Nov 23, 2012: Light Rain/Snow Likely Tuesday

Forecast Highlights:

The stable pattern with little variation in temperatures that has been in place since last Tuesday is coming to an end with a cold front moving through the region tonight, producing scattered showers north of NYC with much colder temperatures for this weekend. A stormy pattern is unlikely to develop through the start of December, although a weak storm will affect the region during the middle of this week with light rain and snow likely.




Weekend Outlook: Cold, Windy

A strong cold front will move through the region tonight, bringing scattered showers to the Northeast US mostly north of NYC and ending the pattern that has been in place since early last week with little variation in temperatures. However, there will not be much rain with the cold front yet; most of the area is only 25-50% of the average November rainfall, and as will be mentioned in the next sections, there is no sign of the dry pattern ending through at least the start of December.

Behind the cold front, partly cloudy skies are expected for Saturday with stronger winds from the NW, gusting up to 30-40 mph. Much colder temperatures are expected, only peaking in the upper 30s to lower 40s for interior north/western areas and the low to mid 40s for the rest of the area. Lake effect snows are expected for the western Northeast, although no precipitation is expected for the area other than the potential for flurries towards NW NJ and Orange county, NY.

Colder temperatures are expected for Saturday night with partly cloudy skies, dropping to the low 20s inland and the mid to upper 20s for the rest of the area, with NYC and the immediate coast near the low 30s. Sunday will still be chilly but at least a degree or two warmer than Saturday, with weaker but still breezy winds expected out of the west.

Next Week: Chilly; Storm Expected Mid Week

Chilly temperatures will continue into Monday but slightly warming up, reaching the low to mid 40s inland and the mid to upper 40s for the rest of the area. Meanwhile, a progressive shortwave will race east through the central and eastern US, with a weak low pressure expected to develop near the south central US, quickly moving into the region on Tuesday and Tuesday night. The model spread has narrowed down since last night but uncertainty continues in the forecast; the ECM model remains consistently suppressed with barely any storm evident, while the GFS and CMC have shifted considerably south and weaker but still show at least a weak storm affecting the area with light snow especially from NYC and further west. Despite a developing east based -NAO, the pattern remains progressive over the US, and an amplified strong storm well west of the area is unlikely at this time. There is still uncertainty regarding the shortwave, however, considering it is still over the Pacific Ocean and isn’t expected to move into the US until Sunday, when it will be sampled better, and until that happens the model guidance will likely continue to remain somewhat inconsistent between runs.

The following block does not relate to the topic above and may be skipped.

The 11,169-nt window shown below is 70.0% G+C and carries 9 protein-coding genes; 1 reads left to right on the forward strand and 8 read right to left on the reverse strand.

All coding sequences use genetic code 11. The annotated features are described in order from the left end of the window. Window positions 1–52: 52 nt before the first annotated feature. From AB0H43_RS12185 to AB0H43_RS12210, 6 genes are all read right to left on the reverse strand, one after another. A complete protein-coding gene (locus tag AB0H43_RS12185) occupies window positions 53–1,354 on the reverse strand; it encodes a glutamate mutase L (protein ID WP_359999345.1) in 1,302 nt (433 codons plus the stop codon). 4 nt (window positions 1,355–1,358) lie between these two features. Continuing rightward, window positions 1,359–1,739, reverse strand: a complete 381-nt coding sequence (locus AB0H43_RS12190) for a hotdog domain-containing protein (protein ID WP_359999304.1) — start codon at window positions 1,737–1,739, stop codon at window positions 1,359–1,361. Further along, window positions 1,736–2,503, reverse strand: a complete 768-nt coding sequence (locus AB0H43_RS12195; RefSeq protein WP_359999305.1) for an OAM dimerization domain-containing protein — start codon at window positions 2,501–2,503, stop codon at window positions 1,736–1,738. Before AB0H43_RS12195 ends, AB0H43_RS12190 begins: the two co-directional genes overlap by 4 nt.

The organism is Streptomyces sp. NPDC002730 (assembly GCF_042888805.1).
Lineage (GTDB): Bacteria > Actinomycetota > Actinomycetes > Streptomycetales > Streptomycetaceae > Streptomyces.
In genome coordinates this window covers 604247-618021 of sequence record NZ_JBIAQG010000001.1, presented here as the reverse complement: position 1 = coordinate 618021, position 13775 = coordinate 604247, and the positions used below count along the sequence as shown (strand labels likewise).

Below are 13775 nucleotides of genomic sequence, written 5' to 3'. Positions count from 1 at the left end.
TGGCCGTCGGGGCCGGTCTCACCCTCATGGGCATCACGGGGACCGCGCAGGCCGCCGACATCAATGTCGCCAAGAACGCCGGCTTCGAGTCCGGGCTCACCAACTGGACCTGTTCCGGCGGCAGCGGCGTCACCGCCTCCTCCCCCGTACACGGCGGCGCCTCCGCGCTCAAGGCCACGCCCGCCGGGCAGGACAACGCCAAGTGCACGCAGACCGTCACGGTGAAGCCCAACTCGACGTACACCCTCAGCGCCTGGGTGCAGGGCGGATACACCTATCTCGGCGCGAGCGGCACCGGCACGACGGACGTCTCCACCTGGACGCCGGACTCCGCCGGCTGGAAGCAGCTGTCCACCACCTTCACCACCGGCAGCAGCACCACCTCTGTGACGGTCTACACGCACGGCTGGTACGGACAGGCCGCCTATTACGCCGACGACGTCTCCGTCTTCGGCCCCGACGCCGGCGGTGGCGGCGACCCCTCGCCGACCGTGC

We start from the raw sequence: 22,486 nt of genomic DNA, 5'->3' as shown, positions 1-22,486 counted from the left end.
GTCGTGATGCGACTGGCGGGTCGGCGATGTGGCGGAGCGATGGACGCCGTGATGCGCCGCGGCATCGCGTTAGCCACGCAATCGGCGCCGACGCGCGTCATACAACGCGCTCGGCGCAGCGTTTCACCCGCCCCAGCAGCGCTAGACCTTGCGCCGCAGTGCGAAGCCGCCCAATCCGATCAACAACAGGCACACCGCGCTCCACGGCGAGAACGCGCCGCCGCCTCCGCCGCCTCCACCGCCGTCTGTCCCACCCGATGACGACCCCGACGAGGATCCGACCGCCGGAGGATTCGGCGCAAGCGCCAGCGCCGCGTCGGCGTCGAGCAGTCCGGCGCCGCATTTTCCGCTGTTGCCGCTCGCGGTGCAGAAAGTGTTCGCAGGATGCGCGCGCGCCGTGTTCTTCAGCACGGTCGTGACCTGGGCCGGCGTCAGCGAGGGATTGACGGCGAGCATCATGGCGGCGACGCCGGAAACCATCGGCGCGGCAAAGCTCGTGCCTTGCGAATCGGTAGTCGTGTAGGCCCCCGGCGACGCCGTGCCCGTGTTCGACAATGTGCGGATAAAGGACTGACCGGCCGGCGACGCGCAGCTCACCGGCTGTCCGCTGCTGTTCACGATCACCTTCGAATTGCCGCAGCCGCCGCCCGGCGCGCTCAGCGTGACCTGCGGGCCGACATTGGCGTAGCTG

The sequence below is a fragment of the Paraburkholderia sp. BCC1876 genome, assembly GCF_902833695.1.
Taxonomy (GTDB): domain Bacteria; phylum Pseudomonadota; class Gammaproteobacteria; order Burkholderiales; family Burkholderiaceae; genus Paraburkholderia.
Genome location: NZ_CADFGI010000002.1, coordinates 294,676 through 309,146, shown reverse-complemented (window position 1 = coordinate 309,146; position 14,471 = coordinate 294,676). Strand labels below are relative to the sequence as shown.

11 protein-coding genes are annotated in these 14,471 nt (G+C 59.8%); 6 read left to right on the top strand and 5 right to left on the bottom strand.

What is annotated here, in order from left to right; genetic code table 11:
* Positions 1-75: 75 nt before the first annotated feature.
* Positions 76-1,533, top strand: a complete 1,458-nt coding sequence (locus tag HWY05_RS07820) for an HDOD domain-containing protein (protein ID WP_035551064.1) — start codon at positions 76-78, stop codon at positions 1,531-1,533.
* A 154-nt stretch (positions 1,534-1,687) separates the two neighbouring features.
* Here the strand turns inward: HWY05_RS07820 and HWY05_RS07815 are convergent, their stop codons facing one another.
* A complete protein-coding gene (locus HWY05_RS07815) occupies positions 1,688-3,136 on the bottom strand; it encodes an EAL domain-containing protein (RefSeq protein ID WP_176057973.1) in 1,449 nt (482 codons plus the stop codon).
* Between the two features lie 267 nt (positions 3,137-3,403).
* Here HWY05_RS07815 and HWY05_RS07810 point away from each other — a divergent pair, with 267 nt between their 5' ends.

A likely range for the possible track of the storm at this time is between at least North Carolina/southern Virginia and the northern Mid Atlantic or southern Northeast (as in NYC or southern New York state). Both tracks will likely result in at least some precipitation for the area, although the track and intensity of the storm will determine the intensity of the precipitation as well as where snow falls and how much. As this will not be a very moist storm, no significant snow amounts are expected, although the potential is there for a swath of light to potentially moderate snow to affect parts of the region north of the storm track as long as the low isn’t too weak and suppressed. Should the storm take a track supportive of snow in the area, the best chance of would likely be from at least NYC and further north/west, although it is still a bit too early to know with enough confidence exactly where it snows and how much. Based on recent trends, I am siding closer to the northern runs from today with the potential for accumulating snow in the northern Mid Atlantic and the southern/central Northeast, closer to or a bit north of today’s 12z GFS run, but not as far south as the ECM, although this is still subject to change; the potential is still there that the low ends up stronger and more north with future runs, especially with the ECM. Stay tuned for more information on this storm over the next few days.

Longer Range: Cold, Then Warmer

Although the model guidance differs with the handling of the mid week storm, there is a better consensus for a stronger cold air mass for late in the week behind the storm, with temperatures similar to those of this weekend, if not a bit colder. By next weekend, although a -NAO and -AO pattern will remain in place as ridging persists near Greenland and the Arctic Ocean, the Pacific pattern remains unfavorable for sustained cold in the US, with rising 500mb heights expected across the US. With this development, the pattern for the first week of December is likely to end up near to warmer than average for the region with no strong cold air masses expected, with not many significant storms likely through the first few days of the month as well. Unlike last year, however, there is actual blocking near Greenland with the -NAO expected to persist, and the potential is there for the pattern to trend colder towards the middle of December. Stay tuned for more information on the longer range with the winter outlook, to be posted on Tuesday.

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